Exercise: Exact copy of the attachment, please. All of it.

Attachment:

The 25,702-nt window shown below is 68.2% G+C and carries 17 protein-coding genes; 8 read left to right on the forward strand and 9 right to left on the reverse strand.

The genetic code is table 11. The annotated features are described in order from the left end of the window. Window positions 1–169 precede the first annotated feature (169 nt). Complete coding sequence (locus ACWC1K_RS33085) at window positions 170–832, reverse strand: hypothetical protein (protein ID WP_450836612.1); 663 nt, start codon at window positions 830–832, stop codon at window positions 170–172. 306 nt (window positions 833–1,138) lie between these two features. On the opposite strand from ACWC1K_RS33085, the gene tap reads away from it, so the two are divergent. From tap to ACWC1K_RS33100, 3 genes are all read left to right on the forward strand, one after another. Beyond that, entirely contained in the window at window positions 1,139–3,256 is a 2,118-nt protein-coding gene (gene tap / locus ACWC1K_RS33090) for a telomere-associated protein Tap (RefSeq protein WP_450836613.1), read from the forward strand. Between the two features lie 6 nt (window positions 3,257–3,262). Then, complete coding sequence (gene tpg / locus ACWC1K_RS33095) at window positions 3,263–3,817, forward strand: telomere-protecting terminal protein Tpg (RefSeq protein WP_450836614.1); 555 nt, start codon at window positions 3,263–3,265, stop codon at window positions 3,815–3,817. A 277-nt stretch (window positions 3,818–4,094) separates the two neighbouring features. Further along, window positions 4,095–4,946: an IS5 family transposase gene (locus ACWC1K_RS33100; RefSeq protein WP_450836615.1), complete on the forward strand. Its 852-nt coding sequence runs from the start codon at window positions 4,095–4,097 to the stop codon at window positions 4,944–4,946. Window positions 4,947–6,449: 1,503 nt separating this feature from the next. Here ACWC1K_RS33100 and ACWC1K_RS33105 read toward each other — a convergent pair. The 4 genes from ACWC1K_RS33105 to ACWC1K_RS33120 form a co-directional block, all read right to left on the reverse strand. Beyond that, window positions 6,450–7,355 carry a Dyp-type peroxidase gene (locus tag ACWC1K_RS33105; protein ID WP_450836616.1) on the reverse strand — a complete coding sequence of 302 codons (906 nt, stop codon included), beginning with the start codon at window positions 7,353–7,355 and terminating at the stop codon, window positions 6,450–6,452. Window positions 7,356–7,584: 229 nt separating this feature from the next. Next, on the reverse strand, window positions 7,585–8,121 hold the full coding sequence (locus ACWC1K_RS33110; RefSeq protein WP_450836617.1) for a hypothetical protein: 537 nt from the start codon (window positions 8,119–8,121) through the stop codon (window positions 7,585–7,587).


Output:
The 25,702-nt window shown below is 68.2% G+C and carries 17 protein-coding genes; 8 read left to right on the forward strand and 9 right to left on the reverse strand.

The genetic code is table 11. The annotated features are described in order from the left end of the window. Window positions 1–169 precede the first annotated feature (169 nt). Complete coding sequence (locus ACWC1K_RS33085) at window positions 170–832, reverse strand: hypothetical protein (protein ID WP_450836612.1); 663 nt, start codon at window positions 830–832, stop codon at window positions 170–172. 306 nt (window positions 833–1,138) lie between these two features. On the opposite strand from ACWC1K_RS33085, the gene tap reads away from it, so the two are divergent. From tap to ACWC1K_RS33100, 3 genes are all read left to right on the forward strand, one after another. Beyond that, entirely contained in the window at window positions 1,139–3,256 is a 2,118-nt protein-coding gene (gene tap / locus ACWC1K_RS33090) for a telomere-associated protein Tap (RefSeq protein WP_450836613.1), read from the forward strand. Between the two features lie 6 nt (window positions 3,257–3,262). Then, complete coding sequence (gene tpg / locus ACWC1K_RS33095) at window positions 3,263–3,817, forward strand: telomere-protecting terminal protein Tpg (RefSeq protein WP_450836614.1); 555 nt, start codon at window positions 3,263–3,265, stop codon at window positions 3,815–3,817. A 277-nt stretch (window positions 3,818–4,094) separates the two neighbouring features. Further along, window positions 4,095–4,946: an IS5 family transposase gene (locus ACWC1K_RS33100; RefSeq protein WP_450836615.1), complete on the forward strand. Its 852-nt coding sequence runs from the start codon at window positions 4,095–4,097 to the stop codon at window positions 4,944–4,946. Window positions 4,947–6,449: 1,503 nt separating this feature from the next. Here ACWC1K_RS33100 and ACWC1K_RS33105 read toward each other — a convergent pair. The 4 genes from ACWC1K_RS33105 to ACWC1K_RS33120 form a co-directional block, all read right to left on the reverse strand. Beyond that, window positions 6,450–7,355 carry a Dyp-type peroxidase gene (locus tag ACWC1K_RS33105; protein ID WP_450836616.1) on the reverse strand — a complete coding sequence of 302 codons (906 nt, stop codon included), beginning with the start codon at window positions 7,353–7,355 and terminating at the stop codon, window positions 6,450–6,452. Window positions 7,356–7,584: 229 nt separating this feature from the next. Next, on the reverse strand, window positions 7,585–8,121 hold the full coding sequence (locus ACWC1K_RS33110; RefSeq protein WP_450836617.1) for a hypothetical protein: 537 nt from the start codon (window positions 8,119–8,121) through the stop codon (window positions 7,585–7,587).